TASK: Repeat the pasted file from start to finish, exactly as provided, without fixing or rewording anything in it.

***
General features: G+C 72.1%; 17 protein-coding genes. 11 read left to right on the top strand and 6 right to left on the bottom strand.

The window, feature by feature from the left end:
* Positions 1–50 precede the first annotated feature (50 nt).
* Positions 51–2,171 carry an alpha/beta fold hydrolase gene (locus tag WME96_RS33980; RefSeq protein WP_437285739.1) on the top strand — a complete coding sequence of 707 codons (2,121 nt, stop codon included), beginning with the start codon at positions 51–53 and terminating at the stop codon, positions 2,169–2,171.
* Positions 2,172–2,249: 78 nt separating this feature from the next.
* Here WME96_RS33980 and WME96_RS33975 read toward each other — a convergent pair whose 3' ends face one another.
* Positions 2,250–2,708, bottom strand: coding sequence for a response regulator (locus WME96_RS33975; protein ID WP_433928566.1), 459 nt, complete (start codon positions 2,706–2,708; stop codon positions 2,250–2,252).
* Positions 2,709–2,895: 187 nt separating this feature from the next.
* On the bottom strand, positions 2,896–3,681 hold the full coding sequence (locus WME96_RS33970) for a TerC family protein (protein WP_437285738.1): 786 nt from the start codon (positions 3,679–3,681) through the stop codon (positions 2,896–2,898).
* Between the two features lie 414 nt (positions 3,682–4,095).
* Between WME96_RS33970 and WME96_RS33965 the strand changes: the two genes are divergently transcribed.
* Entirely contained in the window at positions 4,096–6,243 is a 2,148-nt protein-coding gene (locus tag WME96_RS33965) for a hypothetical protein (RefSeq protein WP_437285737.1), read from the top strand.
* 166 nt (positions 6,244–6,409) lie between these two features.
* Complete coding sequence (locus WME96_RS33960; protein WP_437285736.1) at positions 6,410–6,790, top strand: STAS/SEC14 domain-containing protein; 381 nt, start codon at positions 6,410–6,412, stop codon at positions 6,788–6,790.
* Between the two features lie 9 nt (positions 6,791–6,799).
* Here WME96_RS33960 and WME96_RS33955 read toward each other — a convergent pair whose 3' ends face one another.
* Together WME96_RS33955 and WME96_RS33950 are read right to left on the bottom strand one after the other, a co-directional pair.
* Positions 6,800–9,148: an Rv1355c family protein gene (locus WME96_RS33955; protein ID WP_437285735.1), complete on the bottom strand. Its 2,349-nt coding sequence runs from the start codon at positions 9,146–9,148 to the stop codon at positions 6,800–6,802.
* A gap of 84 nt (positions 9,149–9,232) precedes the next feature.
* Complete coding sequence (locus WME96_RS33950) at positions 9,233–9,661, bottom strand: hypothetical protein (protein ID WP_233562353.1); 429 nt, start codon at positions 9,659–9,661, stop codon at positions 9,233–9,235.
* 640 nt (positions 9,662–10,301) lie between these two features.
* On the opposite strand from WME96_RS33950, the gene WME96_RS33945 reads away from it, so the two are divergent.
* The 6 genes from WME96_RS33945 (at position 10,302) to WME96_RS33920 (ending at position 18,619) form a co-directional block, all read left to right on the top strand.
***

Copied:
General features: G+C 72.1%; 17 protein-coding genes. 11 read left to right on the top strand and 6 right to left on the bottom strand.

The window, feature by feature from the left end:
* Positions 1–50 precede the first annotated feature (50 nt).
* Positions 51–2,171 carry an alpha/beta fold hydrolase gene (locus tag WME96_RS33980; RefSeq protein WP_437285739.1) on the top strand — a complete coding sequence of 707 codons (2,121 nt, stop codon included), beginning with the start codon at positions 51–53 and terminating at the stop codon, positions 2,169–2,171.
* Positions 2,172–2,249: 78 nt separating this feature from the next.
* Here WME96_RS33980 and WME96_RS33975 read toward each other — a convergent pair whose 3' ends face one another.
* Positions 2,250–2,708, bottom strand: coding sequence for a response regulator (locus WME96_RS33975; protein ID WP_433928566.1), 459 nt, complete (start codon positions 2,706–2,708; stop codon positions 2,250–2,252).
* Positions 2,709–2,895: 187 nt separating this feature from the next.
* On the bottom strand, positions 2,896–3,681 hold the full coding sequence (locus WME96_RS33970) for a TerC family protein (protein WP_437285738.1): 786 nt from the start codon (positions 3,679–3,681) through the stop codon (positions 2,896–2,898).
* Between the two features lie 414 nt (positions 3,682–4,095).
* Between WME96_RS33970 and WME96_RS33965 the strand changes: the two genes are divergently transcribed.
* Entirely contained in the window at positions 4,096–6,243 is a 2,148-nt protein-coding gene (locus tag WME96_RS33965) for a hypothetical protein (RefSeq protein WP_437285737.1), read from the top strand.
* 166 nt (positions 6,244–6,409) lie between these two features.
* Complete coding sequence (locus WME96_RS33960; protein WP_437285736.1) at positions 6,410–6,790, top strand: STAS/SEC14 domain-containing protein; 381 nt, start codon at positions 6,410–6,412, stop codon at positions 6,788–6,790.
* Between the two features lie 9 nt (positions 6,791–6,799).
* Here WME96_RS33960 and WME96_RS33955 read toward each other — a convergent pair whose 3' ends face one another.
* Together WME96_RS33955 and WME96_RS33950 are read right to left on the bottom strand one after the other, a co-directional pair.
* Positions 6,800–9,148: an Rv1355c family protein gene (locus WME96_RS33955; protein ID WP_437285735.1), complete on the bottom strand. Its 2,349-nt coding sequence runs from the start codon at positions 9,146–9,148 to the stop codon at positions 6,800–6,802.
* A gap of 84 nt (positions 9,149–9,232) precedes the next feature.
* Complete coding sequence (locus WME96_RS33950) at positions 9,233–9,661, bottom strand: hypothetical protein (protein ID WP_233562353.1); 429 nt, start codon at positions 9,659–9,661, stop codon at positions 9,233–9,235.
* 640 nt (positions 9,662–10,301) lie between these two features.
* On the opposite strand from WME96_RS33950, the gene WME96_RS33945 reads away from it, so the two are divergent.
* The 6 genes from WME96_RS33945 (at position 10,302) to WME96_RS33920 (ending at position 18,619) form a co-directional block, all read left to right on the top strand.